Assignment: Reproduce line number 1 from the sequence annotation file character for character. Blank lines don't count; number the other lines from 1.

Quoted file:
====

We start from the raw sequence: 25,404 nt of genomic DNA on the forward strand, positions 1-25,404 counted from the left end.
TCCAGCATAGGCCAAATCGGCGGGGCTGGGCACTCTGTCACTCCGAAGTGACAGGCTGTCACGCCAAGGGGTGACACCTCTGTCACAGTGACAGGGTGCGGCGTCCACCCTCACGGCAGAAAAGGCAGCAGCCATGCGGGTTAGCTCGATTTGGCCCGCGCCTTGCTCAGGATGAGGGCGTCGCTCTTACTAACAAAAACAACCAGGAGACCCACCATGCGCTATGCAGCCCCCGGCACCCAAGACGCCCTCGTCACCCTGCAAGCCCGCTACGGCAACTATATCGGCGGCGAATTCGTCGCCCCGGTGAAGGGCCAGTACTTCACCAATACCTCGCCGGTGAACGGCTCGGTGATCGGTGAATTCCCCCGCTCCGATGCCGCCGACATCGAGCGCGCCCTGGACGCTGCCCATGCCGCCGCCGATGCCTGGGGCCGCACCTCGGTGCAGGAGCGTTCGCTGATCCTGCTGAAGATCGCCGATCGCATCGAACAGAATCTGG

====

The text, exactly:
We start from the raw sequence: 25,404 nt of genomic DNA on the forward strand, positions 1-25,404 counted from the left end.